Is it right to approach these texts as mythology and to relate them to classical mythology in particular? We are, after all, talking about multi-volume epics written by a single author and, in the case of Tolkien especially, influenced primarily by Norse mythology, not Graeco-Roman.  Graeco-Roman mythology, on the other hand, was a result of oral tradition. There is (and was) no one defined canon of Greek mythology; rather, there were as many variations to a story as there were tellers. The versions of myth with which you as an ancient Greek might be familiar depended on where you lived; when you lived; and whose version you heard, liked, and remembered. Myths were in constant creative reuse, and only a fraction of the art and literature which records them has survived to our day. I find students, when first approaching Greek mythology, want to pin down the “correct” version of a myth and to fit multiple myths into a single timeline (I was guilty of that desire myself, way back in the day), but myth simply doesn’t work this way. Multiple versions co-exist simultaneously and cannot be logically reconciled with one another. It’s a challenge to our linear, western way of thinking, but once we move past that we find a remarkable field of study.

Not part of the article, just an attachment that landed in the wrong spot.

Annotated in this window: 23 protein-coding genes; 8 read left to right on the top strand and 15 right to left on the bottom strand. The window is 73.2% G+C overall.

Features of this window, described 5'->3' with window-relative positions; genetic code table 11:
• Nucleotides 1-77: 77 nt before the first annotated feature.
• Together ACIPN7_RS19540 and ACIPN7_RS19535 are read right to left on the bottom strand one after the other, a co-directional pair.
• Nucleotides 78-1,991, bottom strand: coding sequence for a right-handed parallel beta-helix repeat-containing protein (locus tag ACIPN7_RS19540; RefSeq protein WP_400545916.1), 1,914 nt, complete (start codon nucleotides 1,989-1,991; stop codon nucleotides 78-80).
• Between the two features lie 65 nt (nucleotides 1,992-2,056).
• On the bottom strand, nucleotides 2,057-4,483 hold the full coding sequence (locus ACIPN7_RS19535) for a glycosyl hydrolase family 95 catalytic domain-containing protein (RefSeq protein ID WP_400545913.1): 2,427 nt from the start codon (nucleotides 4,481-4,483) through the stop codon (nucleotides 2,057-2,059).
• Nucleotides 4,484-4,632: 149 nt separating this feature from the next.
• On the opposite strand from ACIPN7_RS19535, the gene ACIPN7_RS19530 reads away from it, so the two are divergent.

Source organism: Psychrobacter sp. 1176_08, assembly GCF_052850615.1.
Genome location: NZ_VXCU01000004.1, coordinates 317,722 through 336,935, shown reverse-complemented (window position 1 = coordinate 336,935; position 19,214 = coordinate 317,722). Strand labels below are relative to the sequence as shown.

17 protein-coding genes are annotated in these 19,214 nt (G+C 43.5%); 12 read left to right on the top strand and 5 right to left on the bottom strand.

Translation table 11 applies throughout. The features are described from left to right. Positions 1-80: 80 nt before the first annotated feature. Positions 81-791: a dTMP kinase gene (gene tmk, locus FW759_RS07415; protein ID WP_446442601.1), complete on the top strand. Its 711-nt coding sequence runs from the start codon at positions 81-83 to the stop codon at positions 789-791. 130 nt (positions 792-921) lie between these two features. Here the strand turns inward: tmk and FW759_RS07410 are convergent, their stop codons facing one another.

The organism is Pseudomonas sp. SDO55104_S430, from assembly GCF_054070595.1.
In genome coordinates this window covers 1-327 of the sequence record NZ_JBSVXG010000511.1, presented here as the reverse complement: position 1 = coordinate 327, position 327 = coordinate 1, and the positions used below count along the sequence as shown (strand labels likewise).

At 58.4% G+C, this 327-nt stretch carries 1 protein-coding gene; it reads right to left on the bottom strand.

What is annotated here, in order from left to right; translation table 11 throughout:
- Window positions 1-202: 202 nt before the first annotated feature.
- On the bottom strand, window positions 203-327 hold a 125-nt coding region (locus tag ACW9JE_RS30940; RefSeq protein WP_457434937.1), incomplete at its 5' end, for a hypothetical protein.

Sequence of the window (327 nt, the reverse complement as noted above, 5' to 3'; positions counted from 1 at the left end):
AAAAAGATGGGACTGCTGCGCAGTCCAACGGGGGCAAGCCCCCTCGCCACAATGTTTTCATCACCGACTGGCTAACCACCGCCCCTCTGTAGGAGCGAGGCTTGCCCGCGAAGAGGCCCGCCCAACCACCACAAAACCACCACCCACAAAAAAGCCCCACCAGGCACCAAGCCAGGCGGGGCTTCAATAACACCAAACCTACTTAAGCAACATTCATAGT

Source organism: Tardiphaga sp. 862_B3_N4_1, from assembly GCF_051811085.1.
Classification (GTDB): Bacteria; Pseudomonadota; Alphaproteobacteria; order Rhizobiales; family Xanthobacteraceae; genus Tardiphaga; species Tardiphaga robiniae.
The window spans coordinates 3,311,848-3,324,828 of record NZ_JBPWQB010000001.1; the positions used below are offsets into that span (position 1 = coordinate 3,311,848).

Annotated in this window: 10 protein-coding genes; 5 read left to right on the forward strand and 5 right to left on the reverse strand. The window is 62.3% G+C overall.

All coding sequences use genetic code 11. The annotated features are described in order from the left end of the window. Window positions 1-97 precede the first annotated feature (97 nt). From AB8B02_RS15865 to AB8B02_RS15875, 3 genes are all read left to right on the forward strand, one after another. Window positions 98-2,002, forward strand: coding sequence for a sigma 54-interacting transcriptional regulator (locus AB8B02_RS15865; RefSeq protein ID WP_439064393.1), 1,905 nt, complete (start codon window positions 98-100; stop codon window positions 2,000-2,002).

To come back to the question, then, can works written by a single author be compared to works composed anonymously by many poets in many versions be compared? Yes. When we study Greek mythology we use a text that, at some point in time, has been set down by someone. The difference, I think, will be that a work by one author, such as Tolkien, will have a greater degree of internal consistency than a work created over many centuries by multiple authors, such as the Homeric epics. Homer, whoever and how ever many he was, set down the Iliad and Odyssey after centuries of oral composition and thus it contains an odd mixture of both Bronze Age and Dark Age society which leads to what could be considered inconsistencies in description (I am thinking here particularly of the difference between the Phaeacians’ Bronze-Age palace and Odysseus’ hovel with a manure pile out front– both these men are kings (basilei), but one’s palace is from the Bronze Age and the other’s is from the Dark Age.) Tolkien, on the other hand, went back to The Hobbit after writing LOTR to make slight adjustments to the story to ensure consistency. But my point is really this: at some point, we have written texts for Greek mythology and we also have written texts for epic fantasy. We have texts with which we can do a textual comparison.